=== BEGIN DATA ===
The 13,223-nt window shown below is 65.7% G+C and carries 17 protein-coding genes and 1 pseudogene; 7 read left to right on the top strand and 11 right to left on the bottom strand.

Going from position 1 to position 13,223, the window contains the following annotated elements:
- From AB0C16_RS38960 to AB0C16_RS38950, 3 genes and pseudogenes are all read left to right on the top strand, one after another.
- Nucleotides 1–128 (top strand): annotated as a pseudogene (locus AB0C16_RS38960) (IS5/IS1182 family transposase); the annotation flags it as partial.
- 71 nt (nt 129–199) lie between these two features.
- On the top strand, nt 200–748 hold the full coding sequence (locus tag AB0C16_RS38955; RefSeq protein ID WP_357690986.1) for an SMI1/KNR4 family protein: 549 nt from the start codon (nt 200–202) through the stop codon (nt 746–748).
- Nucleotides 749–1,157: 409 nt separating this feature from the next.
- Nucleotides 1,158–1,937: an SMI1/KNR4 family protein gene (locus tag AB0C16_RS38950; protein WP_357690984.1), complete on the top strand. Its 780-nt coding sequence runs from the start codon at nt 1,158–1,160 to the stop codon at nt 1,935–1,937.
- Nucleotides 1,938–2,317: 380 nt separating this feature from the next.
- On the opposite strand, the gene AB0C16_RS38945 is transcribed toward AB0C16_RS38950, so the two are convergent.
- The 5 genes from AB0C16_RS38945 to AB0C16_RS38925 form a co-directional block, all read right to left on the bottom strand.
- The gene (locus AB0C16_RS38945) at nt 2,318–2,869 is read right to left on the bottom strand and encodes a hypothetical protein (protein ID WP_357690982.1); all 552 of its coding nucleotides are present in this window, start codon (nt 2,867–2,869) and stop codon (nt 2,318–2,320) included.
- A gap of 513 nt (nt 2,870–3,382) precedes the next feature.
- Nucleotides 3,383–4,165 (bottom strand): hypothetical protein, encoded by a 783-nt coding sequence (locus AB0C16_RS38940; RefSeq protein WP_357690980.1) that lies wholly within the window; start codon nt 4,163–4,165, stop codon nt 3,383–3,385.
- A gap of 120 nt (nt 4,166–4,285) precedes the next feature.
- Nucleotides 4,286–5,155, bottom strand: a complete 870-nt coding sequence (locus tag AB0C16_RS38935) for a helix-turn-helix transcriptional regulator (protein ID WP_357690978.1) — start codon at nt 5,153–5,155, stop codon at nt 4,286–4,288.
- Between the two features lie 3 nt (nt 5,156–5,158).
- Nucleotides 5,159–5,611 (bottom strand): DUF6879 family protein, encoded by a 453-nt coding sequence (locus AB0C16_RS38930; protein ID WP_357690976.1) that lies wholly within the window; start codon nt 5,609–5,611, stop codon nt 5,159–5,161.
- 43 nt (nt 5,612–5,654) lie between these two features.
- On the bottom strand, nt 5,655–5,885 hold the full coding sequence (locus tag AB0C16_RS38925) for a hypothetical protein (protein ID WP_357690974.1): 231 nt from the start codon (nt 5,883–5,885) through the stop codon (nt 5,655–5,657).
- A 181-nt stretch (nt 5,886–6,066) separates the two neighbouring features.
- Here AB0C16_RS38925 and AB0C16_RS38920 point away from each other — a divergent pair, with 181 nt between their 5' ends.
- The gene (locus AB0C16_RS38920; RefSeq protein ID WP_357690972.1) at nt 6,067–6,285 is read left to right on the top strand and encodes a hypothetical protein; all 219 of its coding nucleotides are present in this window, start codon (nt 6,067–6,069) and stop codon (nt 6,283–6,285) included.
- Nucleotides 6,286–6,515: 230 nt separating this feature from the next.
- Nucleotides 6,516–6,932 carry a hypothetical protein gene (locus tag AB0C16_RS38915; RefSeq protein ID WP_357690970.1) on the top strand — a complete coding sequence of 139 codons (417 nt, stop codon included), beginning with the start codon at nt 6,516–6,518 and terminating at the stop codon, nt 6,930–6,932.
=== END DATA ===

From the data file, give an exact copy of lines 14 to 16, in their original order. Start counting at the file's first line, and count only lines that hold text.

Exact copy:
- Nucleotides 3,383–4,165 (bottom strand): hypothetical protein, encoded by a 783-nt coding sequence (locus AB0C16_RS38940; RefSeq protein WP_357690980.1) that lies wholly within the window; start codon nt 4,163–4,165, stop codon nt 3,383–3,385.
- A gap of 120 nt (nt 4,166–4,285) precedes the next feature.
- Nucleotides 4,286–5,155, bottom strand: a complete 870-nt coding sequence (locus tag AB0C16_RS38935) for a helix-turn-helix transcriptional regulator (protein ID WP_357690978.1) — start codon at nt 5,153–5,155, stop codon at nt 4,286–4,288.